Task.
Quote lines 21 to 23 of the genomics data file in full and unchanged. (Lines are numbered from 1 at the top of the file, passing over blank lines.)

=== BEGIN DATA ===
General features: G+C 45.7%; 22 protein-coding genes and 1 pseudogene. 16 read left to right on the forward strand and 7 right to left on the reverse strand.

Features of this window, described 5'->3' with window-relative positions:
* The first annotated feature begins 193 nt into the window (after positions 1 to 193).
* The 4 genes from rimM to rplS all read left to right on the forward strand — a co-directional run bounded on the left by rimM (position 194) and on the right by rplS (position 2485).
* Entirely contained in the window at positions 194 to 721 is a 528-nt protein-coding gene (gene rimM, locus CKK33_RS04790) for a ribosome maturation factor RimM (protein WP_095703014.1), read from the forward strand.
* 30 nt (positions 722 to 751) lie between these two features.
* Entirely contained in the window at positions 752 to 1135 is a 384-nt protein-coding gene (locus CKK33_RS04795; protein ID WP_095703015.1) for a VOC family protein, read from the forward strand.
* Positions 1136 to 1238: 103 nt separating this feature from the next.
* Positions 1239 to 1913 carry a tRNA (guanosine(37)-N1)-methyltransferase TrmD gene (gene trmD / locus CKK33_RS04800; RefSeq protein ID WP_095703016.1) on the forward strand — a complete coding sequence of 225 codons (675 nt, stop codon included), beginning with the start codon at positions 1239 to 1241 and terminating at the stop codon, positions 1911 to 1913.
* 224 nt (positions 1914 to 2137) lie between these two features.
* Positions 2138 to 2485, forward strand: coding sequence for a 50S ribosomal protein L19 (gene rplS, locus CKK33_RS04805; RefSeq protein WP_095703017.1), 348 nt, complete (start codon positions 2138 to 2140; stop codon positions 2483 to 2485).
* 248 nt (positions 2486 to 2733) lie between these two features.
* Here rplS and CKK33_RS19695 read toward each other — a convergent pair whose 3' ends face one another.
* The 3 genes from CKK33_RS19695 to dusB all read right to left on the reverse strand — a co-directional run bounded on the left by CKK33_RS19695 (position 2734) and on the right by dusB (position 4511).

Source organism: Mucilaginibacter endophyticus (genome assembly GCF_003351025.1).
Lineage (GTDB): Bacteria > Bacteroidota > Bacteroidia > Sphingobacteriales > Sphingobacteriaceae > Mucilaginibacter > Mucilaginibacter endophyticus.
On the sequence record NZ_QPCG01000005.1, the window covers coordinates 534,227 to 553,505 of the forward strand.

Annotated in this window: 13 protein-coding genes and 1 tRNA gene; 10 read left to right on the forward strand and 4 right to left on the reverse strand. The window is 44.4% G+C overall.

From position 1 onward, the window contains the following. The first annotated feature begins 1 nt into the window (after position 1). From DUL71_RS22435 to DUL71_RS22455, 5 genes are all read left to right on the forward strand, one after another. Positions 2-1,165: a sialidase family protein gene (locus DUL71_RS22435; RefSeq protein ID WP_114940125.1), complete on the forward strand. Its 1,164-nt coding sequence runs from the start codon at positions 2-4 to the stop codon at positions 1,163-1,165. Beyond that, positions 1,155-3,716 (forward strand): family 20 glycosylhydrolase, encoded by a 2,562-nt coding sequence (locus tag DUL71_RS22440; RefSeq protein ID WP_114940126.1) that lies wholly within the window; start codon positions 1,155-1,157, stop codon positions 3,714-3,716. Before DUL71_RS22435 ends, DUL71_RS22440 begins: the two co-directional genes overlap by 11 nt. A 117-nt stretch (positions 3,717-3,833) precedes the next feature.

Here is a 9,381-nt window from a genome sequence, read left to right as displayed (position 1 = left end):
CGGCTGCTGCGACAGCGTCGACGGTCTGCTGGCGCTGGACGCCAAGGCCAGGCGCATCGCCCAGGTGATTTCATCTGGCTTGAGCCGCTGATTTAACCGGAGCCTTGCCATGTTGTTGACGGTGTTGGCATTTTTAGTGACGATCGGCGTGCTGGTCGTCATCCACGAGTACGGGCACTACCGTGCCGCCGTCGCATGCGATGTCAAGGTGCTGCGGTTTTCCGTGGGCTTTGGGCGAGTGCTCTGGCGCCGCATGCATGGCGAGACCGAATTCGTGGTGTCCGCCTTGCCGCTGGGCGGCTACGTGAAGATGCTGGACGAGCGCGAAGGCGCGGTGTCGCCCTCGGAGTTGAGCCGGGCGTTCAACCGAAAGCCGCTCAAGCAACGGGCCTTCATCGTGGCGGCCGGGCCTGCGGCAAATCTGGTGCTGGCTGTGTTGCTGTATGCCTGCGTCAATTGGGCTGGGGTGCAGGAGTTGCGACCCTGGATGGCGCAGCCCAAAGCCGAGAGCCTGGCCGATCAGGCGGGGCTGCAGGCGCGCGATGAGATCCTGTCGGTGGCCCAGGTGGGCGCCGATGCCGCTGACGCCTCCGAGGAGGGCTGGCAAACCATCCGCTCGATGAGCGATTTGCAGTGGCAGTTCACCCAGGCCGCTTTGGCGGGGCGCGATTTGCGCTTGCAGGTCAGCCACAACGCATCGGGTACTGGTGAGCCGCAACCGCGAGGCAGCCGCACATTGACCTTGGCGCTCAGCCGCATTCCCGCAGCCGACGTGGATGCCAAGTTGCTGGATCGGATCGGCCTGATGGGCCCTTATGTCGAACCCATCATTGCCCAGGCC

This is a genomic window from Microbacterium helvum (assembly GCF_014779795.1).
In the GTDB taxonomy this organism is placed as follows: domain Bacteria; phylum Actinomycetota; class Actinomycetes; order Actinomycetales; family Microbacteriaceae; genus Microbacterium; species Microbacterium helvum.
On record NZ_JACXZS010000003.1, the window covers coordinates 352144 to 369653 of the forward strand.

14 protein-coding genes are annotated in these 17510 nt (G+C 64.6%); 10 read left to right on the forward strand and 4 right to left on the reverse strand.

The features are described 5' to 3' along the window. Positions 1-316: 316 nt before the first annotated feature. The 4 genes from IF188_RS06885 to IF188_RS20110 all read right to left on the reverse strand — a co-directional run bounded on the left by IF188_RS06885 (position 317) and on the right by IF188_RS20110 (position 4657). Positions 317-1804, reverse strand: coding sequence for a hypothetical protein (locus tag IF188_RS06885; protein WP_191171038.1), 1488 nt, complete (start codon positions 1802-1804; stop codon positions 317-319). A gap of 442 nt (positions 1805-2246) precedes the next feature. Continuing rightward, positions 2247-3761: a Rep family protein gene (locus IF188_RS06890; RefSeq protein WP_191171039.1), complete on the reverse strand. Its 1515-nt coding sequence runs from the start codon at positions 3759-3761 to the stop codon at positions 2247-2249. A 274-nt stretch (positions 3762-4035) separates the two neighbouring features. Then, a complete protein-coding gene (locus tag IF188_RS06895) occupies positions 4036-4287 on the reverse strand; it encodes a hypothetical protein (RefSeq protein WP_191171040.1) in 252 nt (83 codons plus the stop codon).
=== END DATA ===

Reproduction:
CGGCTGCTGCGACAGCGTCGACGGTCTGCTGGCGCTGGACGCCAAGGCCAGGCGCATCGCCCAGGTGATTTCATCTGGCTTGAGCCGCTGATTTAACCGGAGCCTTGCCATGTTGTTGACGGTGTTGGCATTTTTAGTGACGATCGGCGTGCTGGTCGTCATCCACGAGTACGGGCACTACCGTGCCGCCGTCGCATGCGATGTCAAGGTGCTGCGGTTTTCCGTGGGCTTTGGGCGAGTGCTCTGGCGCCGCATGCATGGCGAGACCGAATTCGTGGTGTCCGCCTTGCCGCTGGGCGGCTACGTGAAGATGCTGGACGAGCGCGAAGGCGCGGTGTCGCCCTCGGAGTTGAGCCGGGCGTTCAACCGAAAGCCGCTCAAGCAACGGGCCTTCATCGTGGCGGCCGGGCCTGCGGCAAATCTGGTGCTGGCTGTGTTGCTGTATGCCTGCGTCAATTGGGCTGGGGTGCAGGAGTTGCGACCCTGGATGGCGCAGCCCAAAGCCGAGAGCCTGGCCGATCAGGCGGGGCTGCAGGCGCGCGATGAGATCCTGTCGGTGGCCCAGGTGGGCGCCGATGCCGCTGACGCCTCCGAGGAGGGCTGGCAAACCATCCGCTCGATGAGCGATTTGCAGTGGCAGTTCACCCAGGCCGCTTTGGCGGGGCGCGATTTGCGCTTGCAGGTCAGCCACAACGCATCGGGTACTGGTGAGCCGCAACCGCGAGGCAGCCGCACATTGACCTTGGCGCTCAGCCGCATTCCCGCAGCCGACGTGGATGCCAAGTTGCTGGATCGGATCGGCCTGATGGGCCCTTATGTCGAACCCATCATTGCCCAGGCC

This is a genomic window from Microbacterium helvum (assembly GCF_014779795.1).
In the GTDB taxonomy this organism is placed as follows: domain Bacteria; phylum Actinomycetota; class Actinomycetes; order Actinomycetales; family Microbacteriaceae; genus Microbacterium; species Microbacterium helvum.